After she spent several days at the University of New Mexico Hospital in Albuquerque, McGuinness took Bagshaw home on Jan. 24, 2015, to live in hospice care, the lawsuit says. He is alleged to have immediately hired Sawtell, the lawyer, and set about preparing a new will.

“McGuinness and Sawtell worked quickly to secure Margarete’s considerable estate for McGuinness at the expense of the rightful beneficiaries of her estate, her children,” the lawsuit says.

McGuinness declined to comment when reached by phone Wednesday.

The lawsuit claims that Sawtell never met with Bagshaw and that McGuinness served as the only intermediary between her and the lawyer.

Sawtell was out of town when a reporter called his office and did not respond to an email seeking comment Wednesday afternoon.

The lawsuit claims Sawtell never inquired about Bagshaw’s 2006 will and never determined if she had the mental capacity to execute a new will.

Meanwhile, McGuinness had a lot to gain, the lawsuit says. “As a spouse with only debts married to a wife with enormous assets, McGuinness had a conflict of interest with Margarete in estate planning matters,” Allison wrote.

Sawtell never inquired about that conflict and failed to ask basic questions about his client, the lawsuit alleges. “While purporting to represent her, Sawtell undid Margarete’s entire estate plan,” Allison wrote.

The new will allegedly was drafted through a flurry of emails between Sawtell and McGuinness.

The result was a will less than two pages in length that gave Bagshaw’s children none of their mother’s paintings and allowed them only a few pieces of jewelry and two each of what the lawsuit describes as “lesser paintings” by their grandmother and great-grandmother. But the will also gave McGuinness the ability to “veto” their choices.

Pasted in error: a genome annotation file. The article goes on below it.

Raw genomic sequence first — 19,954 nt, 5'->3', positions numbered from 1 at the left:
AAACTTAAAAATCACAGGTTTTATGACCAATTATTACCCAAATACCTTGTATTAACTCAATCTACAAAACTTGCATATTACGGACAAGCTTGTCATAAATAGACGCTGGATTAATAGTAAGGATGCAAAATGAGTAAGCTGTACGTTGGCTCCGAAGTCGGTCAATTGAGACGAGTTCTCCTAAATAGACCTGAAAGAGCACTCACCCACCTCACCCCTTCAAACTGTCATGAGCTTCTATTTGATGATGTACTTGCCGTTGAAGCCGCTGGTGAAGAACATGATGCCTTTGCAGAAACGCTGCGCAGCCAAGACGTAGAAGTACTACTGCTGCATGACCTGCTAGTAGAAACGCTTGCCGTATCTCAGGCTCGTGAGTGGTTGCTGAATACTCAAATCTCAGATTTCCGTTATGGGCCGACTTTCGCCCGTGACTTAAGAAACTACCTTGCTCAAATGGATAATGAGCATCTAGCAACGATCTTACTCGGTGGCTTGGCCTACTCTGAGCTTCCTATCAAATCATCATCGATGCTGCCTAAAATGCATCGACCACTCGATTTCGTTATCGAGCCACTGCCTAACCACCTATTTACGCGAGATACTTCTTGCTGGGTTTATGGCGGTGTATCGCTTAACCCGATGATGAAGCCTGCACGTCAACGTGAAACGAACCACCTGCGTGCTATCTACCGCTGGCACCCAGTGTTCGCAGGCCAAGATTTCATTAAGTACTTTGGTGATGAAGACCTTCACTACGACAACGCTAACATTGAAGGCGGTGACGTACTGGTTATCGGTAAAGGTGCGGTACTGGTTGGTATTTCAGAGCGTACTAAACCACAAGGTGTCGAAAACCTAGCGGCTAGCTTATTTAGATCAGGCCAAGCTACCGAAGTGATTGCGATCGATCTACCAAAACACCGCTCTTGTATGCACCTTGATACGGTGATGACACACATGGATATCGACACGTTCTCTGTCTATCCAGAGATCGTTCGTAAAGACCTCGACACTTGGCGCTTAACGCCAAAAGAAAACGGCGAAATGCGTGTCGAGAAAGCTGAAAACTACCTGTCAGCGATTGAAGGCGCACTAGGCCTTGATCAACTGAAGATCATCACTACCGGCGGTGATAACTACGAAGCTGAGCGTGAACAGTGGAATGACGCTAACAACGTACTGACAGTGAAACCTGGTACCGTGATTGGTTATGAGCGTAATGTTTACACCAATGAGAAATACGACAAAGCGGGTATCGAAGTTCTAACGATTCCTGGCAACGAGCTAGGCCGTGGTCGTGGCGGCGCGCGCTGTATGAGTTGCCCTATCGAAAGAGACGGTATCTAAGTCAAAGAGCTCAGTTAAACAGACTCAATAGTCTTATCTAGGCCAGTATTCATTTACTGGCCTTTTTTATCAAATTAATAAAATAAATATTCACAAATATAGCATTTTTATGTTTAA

The will granted Bagshaw’s children her home in Albuquerque on the condition they pay off a $30,000 mortgage.

The artist’s home in Lamy, as well as intellectual property rights, gallery and other business interests, cars and much of her art, went to McGuinness under the new will.

Sawtell also drafted papers granting McGuinness power of attorney, which Bagshaw signed Jan. 28, 2015, the lawsuit says. But Allison alleges in the civil complaint that she did not have the capacity to do so.

Lawyers representing McGuinness filed an answer to many of these allegations as part of the probate case last year. The lawyers denied that he influenced Bagshaw’s estate planning and claimed he was not present when she signed the will. Moreover, McGuinness and his attorneys argued that Bagshaw had adequate mental capacity to make such decisions.

The probate case continues to wend through state District Court. A judge agreed last month to let McGuinness continue operating the Golden Dawn Gallery, but another hearing on the case is scheduled Aug. 1.

Court filings by McGuinness’ attorneys depict Bagshaw as having a complicated relationship with her children, who apparently objected to her second marriage.

“My children accused me of choosing Dan over them,” she wrote in an essay cited in one court filing. “That was not true — I chose Dan for me and independence for my children.”

Contact Andrew Oxford at 505-986-3092 or aoxford@sfnewmexican.com.

Correction, March 25, 2016

This story has been amended to reflect the following correction: An earlier version incorrectly reported that Margarete Bagshaw was discharged Presbyterian Hospital after her stroke in January 2015. She was discharged from the University of New Mexico Hospital.